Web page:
Q&A: Start of new era for Alzheimer's treatment
Researchers say we appear to be at the start of a new era for Alzheimer's treatment. Trial results published in January showed that for the first time a drug has been able to slow the cognitive decline characteristic of the disease. The drug, lecanemab, is a monoclonal antibody that works by binding to a key protein linked to the malady, called amyloid-beta, and removing it from the body. Experts say the results offer hope that the slow, inexorable loss of memory and eventual death brought by Alzheimer's may one day be a thing of the past.
The Gazette spoke with Scott McGinnis, an assistant professor of neurology at Harvard Medical School and Alzheimer's disease expert at Brigham and Women's Hospital, about the results and a new clinical trial testing whether the same drug given even earlier can prevent its progression.
Gazette: The results of the Clarity AD trial have some saying we've entered a new era in Alzheimer's treatment. Do you agree?
McGinnis: It's appropriate to consider it a new era in Alzheimer's treatment. Until we obtained the results of this study, trials suggested that the only mode of treatment was what we would call a "symptomatic therapeutic." That might give a modest boost to cognitive performance—to memory and thinking and performance in usual daily activities. But a symptomatic drug does not act on the fundamental pathophysiology, the mechanisms, of the disease. The Clarity AD study was the first that unambiguously suggested a disease-modifying effect with clear clinical benefit. A couple of weeks ago, we also learned a study with a second drug, donanemab, yielded similar results.
Hasn't amyloid beta, which forms Alzheimer's characteristic plaques in the brain and which was the target in this study, been a target in previous trials that have not been effective?
McGinnis: That's true. Amyloid beta removal has been the most widely studied mechanism in the field. Over the last 15 to 20 years, we've been trying to lower beta amyloid, and we've been uncertain about the benefits until this point. Unfavorable results in study after study contributed to a debate in the field about how important beta amyloid is in the disease process. To be fair, this debate is not completely settled, and the results of Clarity AD do not suggest that lecanemab is a cure for the disease. The results do, however, provide enough evidence to support the hypothesis that there is a disease-modifying effect via amyloid removal.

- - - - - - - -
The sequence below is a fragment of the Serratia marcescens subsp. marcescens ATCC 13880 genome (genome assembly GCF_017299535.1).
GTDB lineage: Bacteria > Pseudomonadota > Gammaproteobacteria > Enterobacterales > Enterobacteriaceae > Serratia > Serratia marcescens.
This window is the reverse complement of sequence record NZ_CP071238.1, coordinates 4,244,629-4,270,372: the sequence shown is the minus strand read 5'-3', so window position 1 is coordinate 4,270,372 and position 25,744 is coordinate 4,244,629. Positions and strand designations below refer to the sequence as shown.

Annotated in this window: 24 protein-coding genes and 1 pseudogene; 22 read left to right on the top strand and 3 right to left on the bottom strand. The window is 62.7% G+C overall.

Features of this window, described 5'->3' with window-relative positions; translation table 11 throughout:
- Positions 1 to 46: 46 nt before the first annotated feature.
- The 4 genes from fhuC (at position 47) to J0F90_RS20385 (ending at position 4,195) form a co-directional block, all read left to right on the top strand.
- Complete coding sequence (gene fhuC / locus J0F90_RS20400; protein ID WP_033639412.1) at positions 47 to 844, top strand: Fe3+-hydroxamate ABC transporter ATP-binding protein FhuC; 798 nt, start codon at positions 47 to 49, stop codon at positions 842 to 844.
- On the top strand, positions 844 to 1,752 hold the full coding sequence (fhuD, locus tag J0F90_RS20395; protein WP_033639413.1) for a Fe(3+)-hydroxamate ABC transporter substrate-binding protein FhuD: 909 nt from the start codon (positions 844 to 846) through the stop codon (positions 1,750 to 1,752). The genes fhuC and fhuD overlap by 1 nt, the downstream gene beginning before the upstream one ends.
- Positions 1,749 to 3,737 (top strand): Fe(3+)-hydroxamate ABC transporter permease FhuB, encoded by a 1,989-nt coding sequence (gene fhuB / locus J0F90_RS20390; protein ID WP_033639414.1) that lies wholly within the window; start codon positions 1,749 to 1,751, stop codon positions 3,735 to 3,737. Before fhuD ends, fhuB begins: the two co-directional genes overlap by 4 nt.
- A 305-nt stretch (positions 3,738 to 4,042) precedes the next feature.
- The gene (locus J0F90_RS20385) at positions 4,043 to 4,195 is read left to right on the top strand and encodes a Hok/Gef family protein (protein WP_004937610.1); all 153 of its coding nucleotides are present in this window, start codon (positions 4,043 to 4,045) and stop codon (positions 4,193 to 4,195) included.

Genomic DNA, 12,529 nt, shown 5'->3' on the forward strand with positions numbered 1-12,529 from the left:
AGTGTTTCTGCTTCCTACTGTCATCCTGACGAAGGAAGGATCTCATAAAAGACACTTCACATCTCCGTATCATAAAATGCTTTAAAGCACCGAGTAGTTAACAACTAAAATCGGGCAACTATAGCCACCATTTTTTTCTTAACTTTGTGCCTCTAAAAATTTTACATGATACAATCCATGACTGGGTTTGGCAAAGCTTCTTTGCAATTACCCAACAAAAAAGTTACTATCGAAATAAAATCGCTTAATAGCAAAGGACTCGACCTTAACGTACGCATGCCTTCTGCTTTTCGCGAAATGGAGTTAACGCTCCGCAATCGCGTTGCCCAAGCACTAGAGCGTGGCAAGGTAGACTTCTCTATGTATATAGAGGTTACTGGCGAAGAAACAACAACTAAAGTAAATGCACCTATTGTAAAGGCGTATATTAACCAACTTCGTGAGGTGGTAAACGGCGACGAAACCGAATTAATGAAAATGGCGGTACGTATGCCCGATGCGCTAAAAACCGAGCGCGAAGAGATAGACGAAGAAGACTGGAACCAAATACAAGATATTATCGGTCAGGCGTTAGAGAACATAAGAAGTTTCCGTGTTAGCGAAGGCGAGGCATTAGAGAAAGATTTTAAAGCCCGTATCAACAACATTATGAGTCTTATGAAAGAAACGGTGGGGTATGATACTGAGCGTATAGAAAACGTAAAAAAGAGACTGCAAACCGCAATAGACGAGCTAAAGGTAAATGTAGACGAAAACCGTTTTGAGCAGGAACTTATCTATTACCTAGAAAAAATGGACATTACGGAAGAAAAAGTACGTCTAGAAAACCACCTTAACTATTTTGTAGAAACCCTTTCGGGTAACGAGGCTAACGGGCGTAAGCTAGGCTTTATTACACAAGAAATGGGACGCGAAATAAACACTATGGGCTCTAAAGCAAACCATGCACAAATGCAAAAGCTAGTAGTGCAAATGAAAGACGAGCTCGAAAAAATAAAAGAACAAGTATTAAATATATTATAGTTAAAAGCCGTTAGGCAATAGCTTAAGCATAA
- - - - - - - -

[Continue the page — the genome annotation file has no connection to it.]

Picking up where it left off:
Do we know how much of the decline in Alzheimer's is due to beta amyloid?
McGinnis: There are two proteins that define Alzheimer's disease. The gold standard for diagnosing Alzheimer's disease is identifying amyloid beta plaques and tau neurofibrillary tangles. We know that amyloid beta plaques form in the brain early, prior to accumulation of tau and prior to changes in memory and thinking. In fact, the levels and locations of tau accumulation correlate much better with symptoms than the levels and locations of amyloid. But amyloid might directly "fuel the fire" to accelerated changes in tau and other downstream mechanisms, a hypothesis supported by basic science research and the findings in Clarity AD that treatment with lecanemab lowered levels of not just amyloid beta but also levels of tau and neurodegeneration in the blood and cerebrospinal fluid.
In the Clarity AD trial, what's the magnitude of the effect they saw?
McGinnis: The relevant standards in the trial—set by the FDA and others—were to see two clinical benefits for the drug to be considered effective. One was a benefit on tests of memory and thinking, a cognitive benefit. The other was a benefit in terms of the performance in usual daily activities, a functional benefit. Lecanemab met both of these standards by slowing the rate of decline by approximately 25% to 35% compared to placebo on measures of cognitive and functional decline over the 18-month studies.
What are the key questions that remain?
McGinnis: An important question relates to the stages at which the interventions were done. The study was done in subjects with mild cognitive impairment and mild Alzheimer dementia. People who have mild cognitive impairment have retained their independence in instrumental activities of daily living—for example, driving, taking medications, managing finances, errands, chores—but have cognitive and memory changes beyond what we would attribute to normal aging. When people transition to mild dementia, they're a bit further along. The study was for people within that spectrum but there's some reason to believe that intervening even earlier might be more effective, as is the case with many other medical conditions.